To do so, first you need to add the scheduler module to your application.

compile group: 'org.apache.deltaspike.modules', name:'deltaspike-scheduler-module-api', version: deltaSpikeVersion  
compile group: 'org.apache.deltaspike.modules', name:'deltaspike-scheduler-module-impl', version: deltaSpikeVersion

And to use it, just:

@Scheduled(cronExpression = "0 0/5 * * * ?")  
public class MyJob implements Job { //org.quartz.Job  
    @Inject //you can inject any bean you want
    private MyService service;

    public void execute(JobExecutionContext context) throws JobExecutionException{
        //do batch things here

The Partial Bean Binding feature

This is a very useful (although not very common) feature. You can actually create dynamic implementations at runtime with it! This is just how the Data module works: you just add the annotations to an interface and a partial bean binding does all the work behind the scenes.

How to use it

If you want to use it, you need to use use the partial bean binding dependency in your application.

compile group: 'org.apache.deltaspike.modules', name:'deltaspike-partial-bean-module-api', version: deltaSpikeVersion  
compile group: 'org.apache.deltaspike.modules', name:'deltaspike-partial-bean-module-impl', version: deltaSpikeVersion

Then, you create an annotation and annotate it with the @PartialBeanBinding annotation.

public @interface MyAnnotation {  

After that, you need to create an Invocation Handler

public class MyInvocationHandler implements InvocationHandler {  
    public Object invoke(Object proxy, Method method, Object[] args) throws Throwable {
        //handle all the method invocations here

For sure it opens your mind for you to do a lot of things! For example, you could implement a feature just like the SpringData MongoDB, considering that DeltaSpike Data only allows you to work with JPA entities. Just saying. ;)


You can also test your CDI application easily with DeltaSpike, through the Test-Control module. It gives you the control to start and stop CDI contexts and works with both Weld and OpenWebBeans implementations.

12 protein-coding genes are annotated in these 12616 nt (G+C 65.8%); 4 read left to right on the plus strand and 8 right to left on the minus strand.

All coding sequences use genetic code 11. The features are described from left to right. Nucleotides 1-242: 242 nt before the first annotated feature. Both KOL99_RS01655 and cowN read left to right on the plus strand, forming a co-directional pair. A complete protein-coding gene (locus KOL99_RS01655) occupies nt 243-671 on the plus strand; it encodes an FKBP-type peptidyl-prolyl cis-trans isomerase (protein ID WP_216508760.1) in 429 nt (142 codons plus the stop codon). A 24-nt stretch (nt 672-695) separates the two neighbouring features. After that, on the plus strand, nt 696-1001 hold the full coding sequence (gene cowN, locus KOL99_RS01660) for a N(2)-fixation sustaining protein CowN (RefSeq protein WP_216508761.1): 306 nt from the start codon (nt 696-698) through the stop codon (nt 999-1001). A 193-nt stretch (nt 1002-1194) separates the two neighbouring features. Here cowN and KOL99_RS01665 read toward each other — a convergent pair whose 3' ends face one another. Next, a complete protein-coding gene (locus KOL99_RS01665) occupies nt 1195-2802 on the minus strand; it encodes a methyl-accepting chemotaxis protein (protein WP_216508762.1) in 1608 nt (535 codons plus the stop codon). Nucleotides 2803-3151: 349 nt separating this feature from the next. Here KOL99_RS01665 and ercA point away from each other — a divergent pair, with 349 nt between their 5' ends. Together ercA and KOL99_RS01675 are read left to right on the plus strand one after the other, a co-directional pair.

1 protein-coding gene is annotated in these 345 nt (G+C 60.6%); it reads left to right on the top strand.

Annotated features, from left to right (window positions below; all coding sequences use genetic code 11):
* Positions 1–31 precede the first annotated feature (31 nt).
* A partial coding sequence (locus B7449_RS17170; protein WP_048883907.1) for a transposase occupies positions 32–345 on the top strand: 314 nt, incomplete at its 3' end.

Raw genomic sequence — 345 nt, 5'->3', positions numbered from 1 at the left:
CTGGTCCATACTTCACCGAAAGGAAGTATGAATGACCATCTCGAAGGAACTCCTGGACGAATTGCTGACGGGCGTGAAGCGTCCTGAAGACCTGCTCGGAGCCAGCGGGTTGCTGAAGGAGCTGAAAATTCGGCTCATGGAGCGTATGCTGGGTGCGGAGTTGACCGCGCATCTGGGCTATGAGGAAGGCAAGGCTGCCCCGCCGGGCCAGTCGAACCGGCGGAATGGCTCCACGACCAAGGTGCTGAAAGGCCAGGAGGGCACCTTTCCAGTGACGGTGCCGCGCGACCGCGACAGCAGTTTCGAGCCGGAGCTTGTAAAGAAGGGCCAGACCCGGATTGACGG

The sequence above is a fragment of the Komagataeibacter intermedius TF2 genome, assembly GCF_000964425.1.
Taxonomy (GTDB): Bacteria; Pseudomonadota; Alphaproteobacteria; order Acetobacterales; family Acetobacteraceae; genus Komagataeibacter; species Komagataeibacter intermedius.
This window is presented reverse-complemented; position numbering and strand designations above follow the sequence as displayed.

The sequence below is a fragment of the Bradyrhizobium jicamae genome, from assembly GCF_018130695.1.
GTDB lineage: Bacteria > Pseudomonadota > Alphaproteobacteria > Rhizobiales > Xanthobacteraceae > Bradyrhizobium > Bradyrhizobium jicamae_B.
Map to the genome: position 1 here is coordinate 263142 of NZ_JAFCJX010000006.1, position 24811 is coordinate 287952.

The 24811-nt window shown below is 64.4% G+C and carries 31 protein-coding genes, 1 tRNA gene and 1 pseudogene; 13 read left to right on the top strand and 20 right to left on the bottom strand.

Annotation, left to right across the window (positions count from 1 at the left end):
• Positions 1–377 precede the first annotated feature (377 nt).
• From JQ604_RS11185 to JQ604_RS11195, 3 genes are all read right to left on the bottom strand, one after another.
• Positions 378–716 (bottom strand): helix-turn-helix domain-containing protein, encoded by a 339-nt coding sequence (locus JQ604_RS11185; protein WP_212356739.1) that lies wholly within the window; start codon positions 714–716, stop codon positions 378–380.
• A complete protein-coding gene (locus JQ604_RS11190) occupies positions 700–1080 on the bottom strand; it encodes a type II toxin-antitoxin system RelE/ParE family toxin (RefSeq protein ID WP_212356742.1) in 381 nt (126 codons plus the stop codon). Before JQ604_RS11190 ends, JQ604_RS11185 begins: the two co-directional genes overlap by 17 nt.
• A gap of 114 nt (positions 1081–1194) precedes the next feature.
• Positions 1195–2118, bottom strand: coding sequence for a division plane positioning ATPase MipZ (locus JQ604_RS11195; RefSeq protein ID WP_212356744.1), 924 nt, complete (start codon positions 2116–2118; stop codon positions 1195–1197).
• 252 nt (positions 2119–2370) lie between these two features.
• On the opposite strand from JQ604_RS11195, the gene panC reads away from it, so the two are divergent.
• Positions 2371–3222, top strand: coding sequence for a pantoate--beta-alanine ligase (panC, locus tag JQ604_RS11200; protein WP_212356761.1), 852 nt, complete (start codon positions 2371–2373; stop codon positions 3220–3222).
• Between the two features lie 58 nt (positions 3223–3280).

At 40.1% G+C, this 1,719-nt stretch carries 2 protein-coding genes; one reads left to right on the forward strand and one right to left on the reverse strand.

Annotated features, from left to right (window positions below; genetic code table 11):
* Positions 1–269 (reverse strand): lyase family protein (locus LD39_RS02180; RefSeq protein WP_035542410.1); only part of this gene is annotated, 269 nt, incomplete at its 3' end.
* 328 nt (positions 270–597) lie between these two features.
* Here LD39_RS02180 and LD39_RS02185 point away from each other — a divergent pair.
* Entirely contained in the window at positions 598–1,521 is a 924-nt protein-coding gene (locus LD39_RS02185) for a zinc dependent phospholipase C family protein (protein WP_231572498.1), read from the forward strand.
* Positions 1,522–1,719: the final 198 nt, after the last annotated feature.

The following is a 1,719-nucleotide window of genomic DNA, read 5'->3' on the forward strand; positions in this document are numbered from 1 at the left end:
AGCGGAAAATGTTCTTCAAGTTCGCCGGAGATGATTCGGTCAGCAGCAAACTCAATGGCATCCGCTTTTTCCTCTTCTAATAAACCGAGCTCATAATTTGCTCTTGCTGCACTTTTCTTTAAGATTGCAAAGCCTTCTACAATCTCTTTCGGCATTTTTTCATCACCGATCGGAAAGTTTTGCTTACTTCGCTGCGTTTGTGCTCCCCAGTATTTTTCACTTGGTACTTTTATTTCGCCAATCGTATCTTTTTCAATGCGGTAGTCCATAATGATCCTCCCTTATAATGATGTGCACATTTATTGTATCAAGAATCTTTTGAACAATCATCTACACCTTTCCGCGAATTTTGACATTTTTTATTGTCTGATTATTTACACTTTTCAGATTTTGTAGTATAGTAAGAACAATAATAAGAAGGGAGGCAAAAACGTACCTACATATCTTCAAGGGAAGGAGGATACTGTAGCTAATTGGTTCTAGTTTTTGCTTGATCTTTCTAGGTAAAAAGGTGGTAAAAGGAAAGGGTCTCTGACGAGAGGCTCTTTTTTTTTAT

How to use it

As any other DeltaSpike module, you need to add it apart the core module:

testCompile group: 'org.apache.deltaspike.modules', name:'deltaspike-test-control-module-api', version: deltaSpikeVersion  
testCompile group: 'org.apache.deltaspike.modules', name:'deltaspike-test-control-module-impl', version: deltaSpikeVersion

//If you are using OpenWebBeans as CDI provider
testCompile group: 'org.apache.deltaspike.cdictrl', name:'deltaspike-cdictrl-owb', version: deltaSpikeVersion  
testCompile group: 'org.apache.openwebbeans', name:'openwebbeans-impl', version: owbVersion

//If you are using Weld as CDI provider
testCompile group: 'org.apache.deltaspike.cdictrl', name:'deltaspike-cdictrl-weld', version: deltaSpikeVersion  
testCompile group: 'org.jboss.weld.se', name:'weld-se-core', version: weldSeVersion

After that, you need just to use the CdiTestRunner runner and you will be able to inject CDI beans into your test class.

public class MyCdiBeanTest{  
    private MyCdiBean myCdiBean;

    //JUnit tests over here

You can also work with mocks through the DynamicMockManager. You can check it out over here.


As you could see, DeltaSpike is a great tool. It allows you to do a lot of things in very a simple way. DeltaSpike is already a mature tool, so, you can use it as you please. You can read more about DeltaSpike at http://deltaspike.apache.org/.

I hope this post was helpful to you. Any questions, please leave a comment.